Apr 25 2017

New Study of The Hobbit

HobbitI have been following the story of Homo floresiensis for the last decade, and it is fascinating. The remains of a diminutive humanoid were found on the island of Fores in Indonesia. The remains date to about 54,000 years ago. The findings immediately sparked debate, with two primary schools of thought emerging.

The first hypothesized that H. foresiensis (nicknamed the Hobbit due to their small size) was a new species of hominin, likely evolve from H. erectus and displaying an example of island dwarfism. The second argued that the remains are not a new species at all and represent a pathological H. sapiens (modern human).

The two groups have argued back and forth in the scientific literature over the years. It is, in fact, a great example of the scientific method in action. Each group brought new evidence and a new perspective to bear, and had the burden of proof to demonstrate their hypothesis. They fought it out with science and evidence.

I and many others sat of the sidelines and watched the epic battle of science. I admit I was rooting for H. floresiensis, but we would all have to listen to the evidence, whatever it showed.

It’s also a good example of the limitations of mainstream science reporting. Each time a study was published, favoring one side of the debate or the other, it was reported as if the debate were finally over and now we know the answer. Instead they should have put that one study into context – this is just another round in an ongoing debate. The fight isn’t really over until one side concedes defeat and a consensus emerges. Even then, new evidence may trump the consensus, but at least we have a consensus rather than a controversy.

The New Study

So, here we go again with a new study claiming to settle the debate. This may do it, because it is the most thorough study to date, but we will have to see how the scientific community responds. The study is by paleoanthropologist Debbie Argue and her colleagues. They examined 133 anatomical data points on the H. floresiensis remains, and compared them to modern humans, H. erectus, and older specimens.

They were essentially testing three hypotheses: H. floresiensis is a pathological human, is most closely related to H. erectus, or is most closely related to an older human lineage from Africa (such as H. habilis). What they found strongly supports the hypothesis that H. floresiensis is most closely related to H. habilis.

They argue that the data rejects the pathological human hypothesis to almost 100%. This is one way to tell which hypothesis in a true controversy has the upper hand. When the data gets more detailed and rigorous, toward which hypothesis does it move. In this case at least these researchers are saying that the more detailed analysis has all but rejected the pathological human hypothesis.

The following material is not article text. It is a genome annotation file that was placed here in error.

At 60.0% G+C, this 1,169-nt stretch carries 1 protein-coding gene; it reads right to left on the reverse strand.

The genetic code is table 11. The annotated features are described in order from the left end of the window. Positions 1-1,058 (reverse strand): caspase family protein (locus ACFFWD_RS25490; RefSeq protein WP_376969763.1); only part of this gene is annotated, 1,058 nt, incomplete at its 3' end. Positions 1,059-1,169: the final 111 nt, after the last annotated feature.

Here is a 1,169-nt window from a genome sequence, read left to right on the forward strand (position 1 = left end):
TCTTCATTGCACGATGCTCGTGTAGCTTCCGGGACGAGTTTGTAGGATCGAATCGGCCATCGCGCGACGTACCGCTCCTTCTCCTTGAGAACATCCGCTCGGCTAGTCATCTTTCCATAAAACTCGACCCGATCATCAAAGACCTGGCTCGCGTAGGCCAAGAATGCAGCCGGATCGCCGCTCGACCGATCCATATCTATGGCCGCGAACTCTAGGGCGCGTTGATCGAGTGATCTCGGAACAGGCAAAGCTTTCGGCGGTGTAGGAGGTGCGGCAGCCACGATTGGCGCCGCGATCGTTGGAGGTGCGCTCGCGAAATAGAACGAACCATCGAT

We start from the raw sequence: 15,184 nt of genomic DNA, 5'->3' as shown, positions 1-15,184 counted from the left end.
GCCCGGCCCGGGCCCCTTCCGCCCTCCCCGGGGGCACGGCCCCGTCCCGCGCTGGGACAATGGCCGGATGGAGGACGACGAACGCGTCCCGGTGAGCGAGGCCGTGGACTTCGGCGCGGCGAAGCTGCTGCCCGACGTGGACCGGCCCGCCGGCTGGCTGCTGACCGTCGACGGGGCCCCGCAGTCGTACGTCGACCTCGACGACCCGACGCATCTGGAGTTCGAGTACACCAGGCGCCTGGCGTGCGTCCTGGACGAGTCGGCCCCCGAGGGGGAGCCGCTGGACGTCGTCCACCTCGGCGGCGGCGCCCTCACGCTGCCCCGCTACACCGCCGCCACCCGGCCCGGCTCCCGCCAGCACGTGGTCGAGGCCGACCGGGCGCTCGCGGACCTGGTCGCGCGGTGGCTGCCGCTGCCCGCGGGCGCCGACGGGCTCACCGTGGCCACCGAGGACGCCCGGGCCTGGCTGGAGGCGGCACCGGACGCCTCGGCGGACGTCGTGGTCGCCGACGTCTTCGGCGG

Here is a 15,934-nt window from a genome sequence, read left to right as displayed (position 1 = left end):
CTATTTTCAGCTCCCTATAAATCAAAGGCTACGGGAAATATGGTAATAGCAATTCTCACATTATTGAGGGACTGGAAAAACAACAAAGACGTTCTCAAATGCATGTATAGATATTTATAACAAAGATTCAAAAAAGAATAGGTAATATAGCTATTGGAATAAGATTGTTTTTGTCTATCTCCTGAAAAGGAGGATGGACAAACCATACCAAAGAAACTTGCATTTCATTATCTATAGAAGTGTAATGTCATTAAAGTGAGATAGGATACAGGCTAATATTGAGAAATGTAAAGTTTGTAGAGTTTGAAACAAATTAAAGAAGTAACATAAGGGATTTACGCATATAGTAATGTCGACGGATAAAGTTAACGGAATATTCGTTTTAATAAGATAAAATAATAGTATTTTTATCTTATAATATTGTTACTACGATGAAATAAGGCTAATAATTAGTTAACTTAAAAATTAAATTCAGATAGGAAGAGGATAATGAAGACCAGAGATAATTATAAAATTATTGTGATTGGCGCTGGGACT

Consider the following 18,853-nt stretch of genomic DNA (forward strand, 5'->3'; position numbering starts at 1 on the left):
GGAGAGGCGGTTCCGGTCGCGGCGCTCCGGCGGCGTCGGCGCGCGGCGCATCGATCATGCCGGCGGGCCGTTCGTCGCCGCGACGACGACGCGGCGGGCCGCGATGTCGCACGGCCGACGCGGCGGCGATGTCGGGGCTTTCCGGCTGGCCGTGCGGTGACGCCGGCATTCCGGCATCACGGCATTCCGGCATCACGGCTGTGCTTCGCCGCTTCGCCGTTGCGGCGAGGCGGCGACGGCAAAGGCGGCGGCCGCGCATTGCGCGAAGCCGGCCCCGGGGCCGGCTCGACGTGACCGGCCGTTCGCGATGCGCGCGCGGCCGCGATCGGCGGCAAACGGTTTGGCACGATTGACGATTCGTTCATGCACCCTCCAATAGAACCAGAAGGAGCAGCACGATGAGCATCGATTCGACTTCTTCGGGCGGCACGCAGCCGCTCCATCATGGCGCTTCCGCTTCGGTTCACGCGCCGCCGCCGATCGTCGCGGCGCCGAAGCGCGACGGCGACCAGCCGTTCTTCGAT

Even more interesting, however, is the fact that the data favors a closer relationship with H. habilis than H. erectus. The reason it was assumed that H. erectus was a likely immediate ancestor is because H. floresiensis was found outside of Africa. The earliest known migration of human ancestors out of Africa was of H. erectus. They were tall, they were hunters, and they used fire. It it thought that this combination of factors made them competitive enough to spread out to Europe and Asia. In fact, as large hunters they would have had to spread out.

H. floresiensis, however, shows numerous primitive features that predate H. erectus. The researchers believe that their connection to our family tree may go back 1.75 million years. This would put their common ancestor with us prior to H. habilis. Essentially they may have shared a common ancestor with H. habilis.

This would further mean that their arrival on Flores was part of an older previously unknown migration of hominins out of Africa, meaning that H. erectus was not the first.

It is fascinating that a remnant of an ancient hominin lineage survived until just 54,000 years ago, or perhaps even more recently. Imagine if a small isolated population of such hominins survived into modern times.


I don’t know if this study will end the controversy over H. floresiensis. We will have to wait and see the reaction of other scientists who hold different opinions. ┬áHaving followed this story, however, my impression is that the needle has been moving steadily in the direction of the conclusion that H. floresiensis is a legitimate hominin species.

This is entirely plausible. Overall, the more evidence we find of human ancestors the more complex the evolutionary bush has become. Humans were a very successful clade showing adaptive radiation, and spread throughout the world. This is generally what we see in successful groups.

We tend to have evolutionary hindsight bias, however. We look back from the perspective of the survivors as if they were inevitable and unique. We still need to purge our evolutionary thinking of this linear bias. The hippus clade was not evolving toward a modern horse, that is just one line that happened to survive. Feathered dinosaurs were not evolving toward modern birds, that is just the surviving clade.